Tom Yum Soup

The spicy Thai soup occasionally uses a touch of sesame oil along with lemongrass, kaffir lime leaves, chilies, and mushrooms.

Thai Green Curry

Some chefs add a drizzle of sesame oil to the coconut milk-based curry for aroma.

Note that sesame oil may be omitted from or used sparingly in these dishes. It enhances but isn’t fundamental to Thai cuisine’s flavor.

Ordering Tips for Avoiding Sesame Oil

If you’re allergic to or avoid sesame oil, you can still savor Thai food. Just remember these ordering tips:

Ask About the Oil

Don’t assume dishes are sesame oil-free. Politely ask if any are used in preparation.

Request Alternate Oils

Ask for peanut, vegetable, or coconut oil instead of sesame oil.

Look for Sesame Seed-Free Options

Sesame seeds often garnish pad thai. Request no seeds or garnishes.

Order Fresh, Vegetable-Based Dishes

Fresh herbs, produce, proteins and rice or noodles are less likely to have added sesame oil.

Modify Stir-Fries

Opt for lighter stir-fries using water or broth instead of large amounts of oil.

Bring Your Own Oil

Offer to provide your own peanut or coconut oil to use for cooking.

Explain Allergy Concerns

Clearly explain sesame allergies so the kitchen avoids cross-contamination.

With mindfulness and customization, those avoiding sesame oil can immerse in Thai cuisine’s amazing flavors. A few adjustments open up a world of tantalizing dishes!

Alternatives to Sesame Oil in Thai Cooking

Home cooks can easily substitute other oils in Thai recipes calling for sesame oil:

Coconut Oil

Provides subtly sweet flavor and creamy texture perfect for Thai curries.

Peanut Oil

Adds a nutty note and high smoke point ideal for stir-fries.

Avocado Oil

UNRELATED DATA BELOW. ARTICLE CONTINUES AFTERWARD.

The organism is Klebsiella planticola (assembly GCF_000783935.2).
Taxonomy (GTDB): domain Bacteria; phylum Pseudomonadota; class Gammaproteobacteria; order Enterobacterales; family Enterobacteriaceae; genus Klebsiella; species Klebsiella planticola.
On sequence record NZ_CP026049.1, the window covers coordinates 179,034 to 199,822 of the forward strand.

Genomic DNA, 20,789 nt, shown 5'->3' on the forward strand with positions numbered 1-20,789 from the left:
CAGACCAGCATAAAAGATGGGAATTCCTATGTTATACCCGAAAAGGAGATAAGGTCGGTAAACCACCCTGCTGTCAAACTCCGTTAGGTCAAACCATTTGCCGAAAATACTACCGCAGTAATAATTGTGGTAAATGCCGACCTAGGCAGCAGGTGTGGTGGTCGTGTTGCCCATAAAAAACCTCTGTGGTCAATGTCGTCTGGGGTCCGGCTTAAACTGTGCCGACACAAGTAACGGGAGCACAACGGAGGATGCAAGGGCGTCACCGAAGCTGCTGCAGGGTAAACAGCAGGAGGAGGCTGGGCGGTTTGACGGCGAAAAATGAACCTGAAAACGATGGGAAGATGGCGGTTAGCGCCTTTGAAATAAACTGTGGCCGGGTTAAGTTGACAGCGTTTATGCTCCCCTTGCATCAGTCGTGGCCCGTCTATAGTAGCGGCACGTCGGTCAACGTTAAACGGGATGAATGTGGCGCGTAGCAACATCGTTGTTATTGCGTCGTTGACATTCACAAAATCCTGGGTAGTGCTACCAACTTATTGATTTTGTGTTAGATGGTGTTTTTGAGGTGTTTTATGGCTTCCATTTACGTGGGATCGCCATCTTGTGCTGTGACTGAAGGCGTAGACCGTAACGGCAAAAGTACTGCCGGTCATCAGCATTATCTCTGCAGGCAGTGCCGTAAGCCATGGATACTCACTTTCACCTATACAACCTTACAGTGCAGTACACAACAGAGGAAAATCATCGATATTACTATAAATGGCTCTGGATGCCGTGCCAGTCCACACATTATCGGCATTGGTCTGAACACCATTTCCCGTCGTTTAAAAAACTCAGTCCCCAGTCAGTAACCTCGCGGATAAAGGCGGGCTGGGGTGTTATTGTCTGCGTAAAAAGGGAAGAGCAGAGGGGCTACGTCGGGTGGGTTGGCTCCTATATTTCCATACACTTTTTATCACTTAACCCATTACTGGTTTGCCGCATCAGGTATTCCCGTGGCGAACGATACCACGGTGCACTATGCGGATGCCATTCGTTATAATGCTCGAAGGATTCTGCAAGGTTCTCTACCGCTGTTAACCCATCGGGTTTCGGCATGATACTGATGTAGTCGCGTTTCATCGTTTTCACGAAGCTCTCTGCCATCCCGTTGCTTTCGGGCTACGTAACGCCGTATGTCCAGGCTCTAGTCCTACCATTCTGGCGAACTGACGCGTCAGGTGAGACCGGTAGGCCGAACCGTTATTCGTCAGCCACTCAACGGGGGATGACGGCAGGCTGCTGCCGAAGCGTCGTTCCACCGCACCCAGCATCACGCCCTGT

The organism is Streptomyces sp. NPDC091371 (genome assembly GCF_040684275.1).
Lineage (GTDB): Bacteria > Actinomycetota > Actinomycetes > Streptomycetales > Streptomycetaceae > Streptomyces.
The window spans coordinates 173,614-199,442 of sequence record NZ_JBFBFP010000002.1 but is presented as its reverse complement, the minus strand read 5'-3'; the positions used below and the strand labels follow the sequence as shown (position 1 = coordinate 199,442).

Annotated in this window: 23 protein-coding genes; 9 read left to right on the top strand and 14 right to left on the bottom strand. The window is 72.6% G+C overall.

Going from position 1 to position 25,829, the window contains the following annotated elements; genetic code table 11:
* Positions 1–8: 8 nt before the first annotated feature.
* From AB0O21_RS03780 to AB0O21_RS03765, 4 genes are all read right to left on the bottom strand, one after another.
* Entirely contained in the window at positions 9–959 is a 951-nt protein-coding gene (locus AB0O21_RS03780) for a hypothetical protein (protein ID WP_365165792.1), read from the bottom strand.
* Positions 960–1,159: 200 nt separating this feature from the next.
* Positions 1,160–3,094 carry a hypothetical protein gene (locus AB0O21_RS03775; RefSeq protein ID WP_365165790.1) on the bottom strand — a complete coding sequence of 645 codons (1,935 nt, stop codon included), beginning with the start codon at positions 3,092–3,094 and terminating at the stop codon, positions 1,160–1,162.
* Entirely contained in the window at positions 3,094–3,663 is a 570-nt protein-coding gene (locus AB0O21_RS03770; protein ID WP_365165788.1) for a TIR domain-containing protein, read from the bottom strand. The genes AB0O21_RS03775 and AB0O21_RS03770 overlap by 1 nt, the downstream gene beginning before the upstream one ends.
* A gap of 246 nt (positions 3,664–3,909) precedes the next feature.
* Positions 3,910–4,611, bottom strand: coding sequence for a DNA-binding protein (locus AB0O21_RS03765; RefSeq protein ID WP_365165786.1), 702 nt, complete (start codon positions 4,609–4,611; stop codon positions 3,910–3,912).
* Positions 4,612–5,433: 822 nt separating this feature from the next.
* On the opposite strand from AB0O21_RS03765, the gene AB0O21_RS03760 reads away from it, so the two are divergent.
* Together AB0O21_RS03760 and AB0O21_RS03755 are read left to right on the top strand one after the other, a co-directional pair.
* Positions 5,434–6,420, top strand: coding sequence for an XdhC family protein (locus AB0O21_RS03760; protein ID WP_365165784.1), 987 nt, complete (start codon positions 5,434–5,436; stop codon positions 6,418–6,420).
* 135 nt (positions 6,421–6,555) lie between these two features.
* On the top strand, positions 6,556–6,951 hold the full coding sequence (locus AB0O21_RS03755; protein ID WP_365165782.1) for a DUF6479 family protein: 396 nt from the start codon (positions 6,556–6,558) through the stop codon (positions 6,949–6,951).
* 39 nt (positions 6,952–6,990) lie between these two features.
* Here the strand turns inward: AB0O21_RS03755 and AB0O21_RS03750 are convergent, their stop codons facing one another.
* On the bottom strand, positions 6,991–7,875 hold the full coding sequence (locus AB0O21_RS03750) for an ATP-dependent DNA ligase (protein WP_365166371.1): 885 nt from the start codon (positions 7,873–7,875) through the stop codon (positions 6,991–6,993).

Has a mild flavor with a high 500°F smoke point to withstand cooking heat.

Grapeseed Oil

A versatile, neutral-flavored oil excellent for sautéing.

Toasted Sesame Seed Garnish

Sprinkle untoasted sesame seeds over a finished dish for nutty flavor without the oil.

With a variety of oil options, you can still enjoy authentic Thai cuisine flavors if you avoid sesame oil.

Thai Food Can Fit Any Dietary Need

Sesame oil may feature in a few Thai staples, but it doesn’t define Thai cuisine’s taste. With planning and customization, Thai food can suit any diet:


Veggie-centric options like pad thai, curry, and stir-fries abound. Just ask for no oyster or fish sauce.


Rice and veggie dishes are gluten-free. Verify no wheat-based soy sauce is used.

Nut Allergies

Beware of peanut sauce and garnishes. Request nut-free preparation.


Ask for low-sodium soy sauce and easy on salty fish sauce or shrimp paste.


Avoid sugary sauces, rice, noodles and desserts. Focus on lean proteins and veggies.

So don’t make assumptions about menu limitations. With thoughtful questions and orders, Thai food can satisfy all preferences and dietary needs.

Satisfy your taste buds without fear by understanding how Thai cuisine really uses sesame oil. A few small tweaks open up a sensory journey through fresh, herbaceous Thai flavors. Just be sure to clearly communicate any sesame oil concerns. Then prepare your palate for a flavorful adventure!

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Bill Kalkumnerd
Bill Kalkumnerd

I am Bill, I am the Owner of HappySpicyHour, a website devoted to spicy food lovers like me. Ramen and Som-tum (Papaya Salad) are two of my favorite spicy dishes. Spicy food is more than a passion for me - it's my life! For more information about this site Click